Written by IEEE | July 27, 2016 | Updated: April 3, 2017
Underground transportation systems are massive entities designed and built by talented engineers and have stood the test of time in cities all over the world. While they share durability, they also all share one problem: accessibility. With so few stations in New York City and London offering elevators (that are often out of service), people have to forgo taking a train to their destinations if they’re unable to walk or climb stairs.
A German engineering company, ThyssenKrupp, is hoping to help solve this problem with a prototype of a mag-lev elevator, an elevator that goes up and down as well as sideways. The futuristic elevator is called the “Multi” and works by using magnetic levitation to move the cabins through one loop-de-loop shaft at the same time. The magnetic coils on the track repel magnetics on the cabins. This moves the riders around to their destinations whether up, down or sideways.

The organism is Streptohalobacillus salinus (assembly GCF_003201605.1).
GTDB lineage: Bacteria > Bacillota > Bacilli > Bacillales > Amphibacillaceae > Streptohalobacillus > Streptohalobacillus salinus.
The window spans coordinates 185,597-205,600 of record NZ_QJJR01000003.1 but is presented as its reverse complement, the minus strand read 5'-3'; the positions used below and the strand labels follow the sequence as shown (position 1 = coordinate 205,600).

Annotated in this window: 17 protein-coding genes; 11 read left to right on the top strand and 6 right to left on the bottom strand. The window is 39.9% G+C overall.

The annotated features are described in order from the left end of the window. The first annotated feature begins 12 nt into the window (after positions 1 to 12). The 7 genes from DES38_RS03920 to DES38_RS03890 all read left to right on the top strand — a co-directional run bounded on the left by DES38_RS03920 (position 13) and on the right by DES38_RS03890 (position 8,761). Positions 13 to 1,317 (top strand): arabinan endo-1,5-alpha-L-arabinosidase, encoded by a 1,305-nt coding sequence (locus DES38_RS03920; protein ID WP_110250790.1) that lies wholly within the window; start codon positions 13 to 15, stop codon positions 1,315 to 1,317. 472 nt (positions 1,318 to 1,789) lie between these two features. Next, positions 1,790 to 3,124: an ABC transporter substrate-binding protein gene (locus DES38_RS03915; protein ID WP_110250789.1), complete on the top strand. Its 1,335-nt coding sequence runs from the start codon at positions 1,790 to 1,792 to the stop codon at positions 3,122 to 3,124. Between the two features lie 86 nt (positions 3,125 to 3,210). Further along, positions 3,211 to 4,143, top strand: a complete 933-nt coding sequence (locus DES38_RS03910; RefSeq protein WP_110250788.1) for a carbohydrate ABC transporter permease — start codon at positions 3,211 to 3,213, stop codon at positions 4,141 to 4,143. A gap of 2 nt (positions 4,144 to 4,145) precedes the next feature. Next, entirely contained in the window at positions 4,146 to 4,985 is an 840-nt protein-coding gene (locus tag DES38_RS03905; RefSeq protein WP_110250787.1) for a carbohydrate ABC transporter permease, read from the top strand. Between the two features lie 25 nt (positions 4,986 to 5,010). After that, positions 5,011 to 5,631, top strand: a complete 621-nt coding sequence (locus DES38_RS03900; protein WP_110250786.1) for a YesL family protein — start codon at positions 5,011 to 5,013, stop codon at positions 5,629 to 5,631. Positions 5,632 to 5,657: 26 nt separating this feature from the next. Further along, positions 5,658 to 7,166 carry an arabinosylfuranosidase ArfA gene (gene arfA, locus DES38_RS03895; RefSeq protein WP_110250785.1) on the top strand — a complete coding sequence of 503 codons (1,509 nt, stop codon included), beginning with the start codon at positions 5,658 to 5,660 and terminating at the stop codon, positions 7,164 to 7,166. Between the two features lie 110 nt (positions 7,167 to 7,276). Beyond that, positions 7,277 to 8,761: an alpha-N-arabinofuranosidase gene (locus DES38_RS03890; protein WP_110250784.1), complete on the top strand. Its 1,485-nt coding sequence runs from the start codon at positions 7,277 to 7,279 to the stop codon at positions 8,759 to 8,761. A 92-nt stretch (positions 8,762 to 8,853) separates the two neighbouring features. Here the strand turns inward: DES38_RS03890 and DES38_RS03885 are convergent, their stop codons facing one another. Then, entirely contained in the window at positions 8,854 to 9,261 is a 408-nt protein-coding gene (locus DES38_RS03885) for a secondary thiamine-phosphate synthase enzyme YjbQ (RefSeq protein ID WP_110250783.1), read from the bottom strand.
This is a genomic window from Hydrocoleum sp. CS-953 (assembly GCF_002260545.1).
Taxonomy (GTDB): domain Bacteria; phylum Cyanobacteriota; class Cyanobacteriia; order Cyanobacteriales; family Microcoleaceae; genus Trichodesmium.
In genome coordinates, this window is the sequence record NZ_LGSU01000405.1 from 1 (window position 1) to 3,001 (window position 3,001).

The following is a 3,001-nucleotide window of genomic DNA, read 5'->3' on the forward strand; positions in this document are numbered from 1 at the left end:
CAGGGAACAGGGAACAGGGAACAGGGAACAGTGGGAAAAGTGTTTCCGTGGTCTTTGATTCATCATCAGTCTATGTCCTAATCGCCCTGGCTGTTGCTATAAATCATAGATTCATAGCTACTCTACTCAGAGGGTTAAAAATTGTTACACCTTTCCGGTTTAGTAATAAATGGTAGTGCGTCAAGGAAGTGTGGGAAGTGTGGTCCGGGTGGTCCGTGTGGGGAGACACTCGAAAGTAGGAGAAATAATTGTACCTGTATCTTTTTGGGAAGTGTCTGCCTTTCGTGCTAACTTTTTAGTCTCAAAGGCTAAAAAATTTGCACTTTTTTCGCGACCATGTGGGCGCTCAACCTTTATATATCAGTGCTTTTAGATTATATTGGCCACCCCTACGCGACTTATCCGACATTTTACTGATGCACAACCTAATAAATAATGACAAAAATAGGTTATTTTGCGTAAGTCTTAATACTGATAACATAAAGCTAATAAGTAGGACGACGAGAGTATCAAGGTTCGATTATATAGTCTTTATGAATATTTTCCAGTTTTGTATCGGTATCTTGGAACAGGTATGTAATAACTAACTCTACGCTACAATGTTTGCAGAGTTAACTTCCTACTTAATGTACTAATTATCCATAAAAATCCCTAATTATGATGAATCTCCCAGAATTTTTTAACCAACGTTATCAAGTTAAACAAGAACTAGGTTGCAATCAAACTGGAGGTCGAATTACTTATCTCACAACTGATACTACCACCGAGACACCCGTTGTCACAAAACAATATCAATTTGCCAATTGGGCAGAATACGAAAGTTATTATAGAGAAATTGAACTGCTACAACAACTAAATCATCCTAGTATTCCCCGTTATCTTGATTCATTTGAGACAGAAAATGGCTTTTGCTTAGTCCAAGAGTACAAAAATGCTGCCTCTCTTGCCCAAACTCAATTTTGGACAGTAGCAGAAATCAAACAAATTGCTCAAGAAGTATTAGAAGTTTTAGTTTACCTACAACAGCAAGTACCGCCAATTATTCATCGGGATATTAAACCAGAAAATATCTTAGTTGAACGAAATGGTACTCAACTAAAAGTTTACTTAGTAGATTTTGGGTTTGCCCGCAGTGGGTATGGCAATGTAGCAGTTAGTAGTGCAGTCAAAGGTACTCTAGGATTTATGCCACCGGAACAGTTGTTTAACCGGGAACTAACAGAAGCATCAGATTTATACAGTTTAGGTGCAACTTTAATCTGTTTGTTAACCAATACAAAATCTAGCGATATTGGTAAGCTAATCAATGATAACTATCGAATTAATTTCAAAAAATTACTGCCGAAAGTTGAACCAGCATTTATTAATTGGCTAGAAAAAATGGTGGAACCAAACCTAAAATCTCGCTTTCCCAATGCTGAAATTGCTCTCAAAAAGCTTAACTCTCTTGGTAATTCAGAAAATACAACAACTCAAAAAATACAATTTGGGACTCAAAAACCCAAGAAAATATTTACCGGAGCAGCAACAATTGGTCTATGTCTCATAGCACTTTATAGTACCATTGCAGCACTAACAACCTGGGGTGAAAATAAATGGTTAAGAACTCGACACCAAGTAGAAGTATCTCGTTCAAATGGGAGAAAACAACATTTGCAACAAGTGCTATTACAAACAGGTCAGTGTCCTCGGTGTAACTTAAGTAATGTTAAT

An architecture firm in London wants to eventually bring this technology to London’s Underground. Bringing this elevator to public transportation systems may be cost prohibitive, but it is a innovative solution to a real accessibility problem.